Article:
But certainly the Legislature should insist that UC leaders - who voted in January to hike student tuition for 2017-18 - clean up their own fiscal house as they seek bigger slices of the state budget.

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April 22

The Ventura County Star on oil platforms along California’s coast:

It’s fitting that California’s coast received some landmark environmental news in the week leading up to Saturday’s Earth Day: the decommissioning of the last oil platform in state waters off Santa Barbara. We believe the planned permanent shutdown of Platform Holly is a symbolic and real step forward - toward cleaner waters and beaches along our treasured coast.

We must temper the good news, however, by noting the caveat of “state waters,” which extend three miles offshore. Beyond that, in federal waters, more than a dozen oil platforms still sit off Santa Barbara. And the Trump administration has repeatedly said it wants to expand offshore drilling.

In fact, on the same day state and Venoco LLC officials were announcing the Holly shutdown, Secretary of the Interior Ryan Zinke was touring Santa Cruz Island and speaking at the Reagan Center in Santa Barbara. The former Montana state senator and congressman reportedly did not talk about offshore oil on Monday, but last month he said, “Opening more federal lands and waters to oil and gas drilling is a pillar of President Trump’s plan to make the United States energy-independent.”

And so, on this Earth Day weekend, we can ponder what may be one of numerous environmental battles between our state and federal governments in the coming years. We are firmly on the side of our state in opposing new offshore oil drilling or fracking, and for now we’ll celebrate the closing of Holly.

Actually, the platform, built in 1966 and acquired by Venoco from ExxonMobil in 1997, had not been producing oil since the Plains All American Pipeline spilled 123,000 gallons of crude off Refugio State Beach in May 2015, fouling beaches in Santa Barbara, Ventura and Los Angeles counties. The onshore pipeline transported the oil produced by Holly and still is shut down, with no estimate of when it might reopen. As a result, Denver-based Venoco filed for Chapter 11 bankruptcy, expects to sell all its assets, and relinquished its rights to the South Ellwood oil field leases in the Santa Barbara Channel.

Plugging the 32 wells in the field, removing Holly and decommissioning Venoco’s Goleta Beach Pier will take three years, the State Lands Commission said. But when it’s done, it will be the first platform removed from California’s coast in more than 20 years, The Mercury News in San Jose reported.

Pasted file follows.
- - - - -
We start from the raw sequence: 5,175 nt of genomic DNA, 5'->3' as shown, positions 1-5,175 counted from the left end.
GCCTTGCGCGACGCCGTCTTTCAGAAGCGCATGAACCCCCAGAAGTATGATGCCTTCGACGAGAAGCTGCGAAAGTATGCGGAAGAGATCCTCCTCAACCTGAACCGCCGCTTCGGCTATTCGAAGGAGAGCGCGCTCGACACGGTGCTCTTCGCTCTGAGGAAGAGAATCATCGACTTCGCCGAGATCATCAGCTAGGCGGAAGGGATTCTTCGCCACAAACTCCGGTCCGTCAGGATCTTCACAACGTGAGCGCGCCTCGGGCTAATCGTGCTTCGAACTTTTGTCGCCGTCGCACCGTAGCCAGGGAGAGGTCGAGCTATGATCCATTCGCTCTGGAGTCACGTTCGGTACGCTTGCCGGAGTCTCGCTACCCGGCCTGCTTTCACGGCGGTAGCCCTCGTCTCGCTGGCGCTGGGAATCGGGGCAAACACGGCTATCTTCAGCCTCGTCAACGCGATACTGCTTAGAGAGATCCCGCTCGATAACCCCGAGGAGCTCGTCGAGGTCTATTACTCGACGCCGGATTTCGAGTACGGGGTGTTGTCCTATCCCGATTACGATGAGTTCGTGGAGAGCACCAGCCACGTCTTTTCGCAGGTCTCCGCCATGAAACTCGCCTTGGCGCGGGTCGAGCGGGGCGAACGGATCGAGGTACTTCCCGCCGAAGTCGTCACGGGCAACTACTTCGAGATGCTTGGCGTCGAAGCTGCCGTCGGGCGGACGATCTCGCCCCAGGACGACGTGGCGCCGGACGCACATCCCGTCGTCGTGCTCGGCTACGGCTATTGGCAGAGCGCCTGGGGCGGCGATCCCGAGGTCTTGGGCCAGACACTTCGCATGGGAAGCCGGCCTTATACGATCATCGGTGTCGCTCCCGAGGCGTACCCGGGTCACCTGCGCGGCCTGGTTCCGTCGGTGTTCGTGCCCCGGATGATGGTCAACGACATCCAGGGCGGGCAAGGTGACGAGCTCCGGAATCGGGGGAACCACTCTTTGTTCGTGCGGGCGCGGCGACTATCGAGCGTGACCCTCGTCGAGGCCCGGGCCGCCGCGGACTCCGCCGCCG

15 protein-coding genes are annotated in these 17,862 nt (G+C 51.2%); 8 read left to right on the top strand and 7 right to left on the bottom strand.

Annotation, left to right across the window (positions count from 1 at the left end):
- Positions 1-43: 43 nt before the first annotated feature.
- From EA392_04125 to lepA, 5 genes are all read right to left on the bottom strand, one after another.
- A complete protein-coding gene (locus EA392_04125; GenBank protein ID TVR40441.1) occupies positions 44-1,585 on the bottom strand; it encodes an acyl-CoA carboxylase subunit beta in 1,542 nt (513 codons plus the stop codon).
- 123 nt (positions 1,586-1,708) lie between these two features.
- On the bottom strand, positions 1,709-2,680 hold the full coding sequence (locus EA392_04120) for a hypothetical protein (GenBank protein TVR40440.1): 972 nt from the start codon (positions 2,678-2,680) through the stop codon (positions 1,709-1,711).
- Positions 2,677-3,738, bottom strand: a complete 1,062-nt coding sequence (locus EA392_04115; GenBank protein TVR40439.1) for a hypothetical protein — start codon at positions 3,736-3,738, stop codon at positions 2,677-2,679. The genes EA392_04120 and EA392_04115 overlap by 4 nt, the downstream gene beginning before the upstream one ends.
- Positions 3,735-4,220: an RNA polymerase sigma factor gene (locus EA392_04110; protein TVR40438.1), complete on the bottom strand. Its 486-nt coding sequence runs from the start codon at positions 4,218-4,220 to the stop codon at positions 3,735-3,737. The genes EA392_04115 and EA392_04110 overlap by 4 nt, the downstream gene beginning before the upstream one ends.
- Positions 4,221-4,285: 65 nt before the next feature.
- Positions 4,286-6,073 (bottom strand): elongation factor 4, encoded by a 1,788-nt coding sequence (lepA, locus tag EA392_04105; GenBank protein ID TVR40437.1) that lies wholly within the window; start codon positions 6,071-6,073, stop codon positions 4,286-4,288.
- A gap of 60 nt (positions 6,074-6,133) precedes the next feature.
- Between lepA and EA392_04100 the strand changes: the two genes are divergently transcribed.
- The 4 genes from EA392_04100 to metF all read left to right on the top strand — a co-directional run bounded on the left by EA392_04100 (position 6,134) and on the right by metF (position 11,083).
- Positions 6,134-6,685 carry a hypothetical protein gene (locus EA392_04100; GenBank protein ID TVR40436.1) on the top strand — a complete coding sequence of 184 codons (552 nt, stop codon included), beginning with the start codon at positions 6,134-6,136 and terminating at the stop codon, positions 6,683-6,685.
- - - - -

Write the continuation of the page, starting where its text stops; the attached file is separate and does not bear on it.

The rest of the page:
The praise came quickly and abundantly last week, especially from those who remember the 1969 spill from a Union Oil Co. platform that polluted 30 miles of beaches in the area and helped spawn this nation’s environmental movement.

“This is significant,” Linda Krop, chief counsel for the Environmental Defense Center in Santa Barbara, told The Mercury News. “It will eliminate the risk of oil spills in this very sensitive area and on popular public beaches.”

Lt. Gov. Gavin Newsom, the commission’s chairman, called it a “landmark in the evolution of California’s energy portfolio.” State Sen. Hannah-Beth Jackson, D-Santa Barbara, said it “marks the end of an era of offshore oil production in this location, and we will never again go back.”

The California Coastal Sanctuary Act of 1994, signed by Republican Gov. Pete Wilson, banned new offshore oil and gas leases in state waters. And the Obama administration postponed any new leases in federal waters off California until at least 2022.

The Trump team, however, could try to scrap the Obama plan and allow not only drilling but also fracking offshore. It wouldn’t be easy, with hurdles including public comment periods, environmental reviews and probable lawsuits from environmental and fishing groups. But with Republican majorities in the House and Senate and the energy industry’s increased influence in the White House, we wouldn’t bet against the president trying.

And that, we believe, would be a huge step backward as we move toward a future of cleaner energy, a cleaner ocean and a cleaner environment. California’s oil production already is half of what it was 30 years ago as offshore and other fields have been depleted and public opposition to drilling has increased. The nonpartisan Public Policy Institute of California conducted a poll in July that found more than 60 percent of California voters opposed any increase in offshore oil drilling.

Forgive the cliché and pun, but clearly the tide of history is on the side of a platform-free California coast someday. If we can get there sooner rather than later, we just might save a few beaches along the way.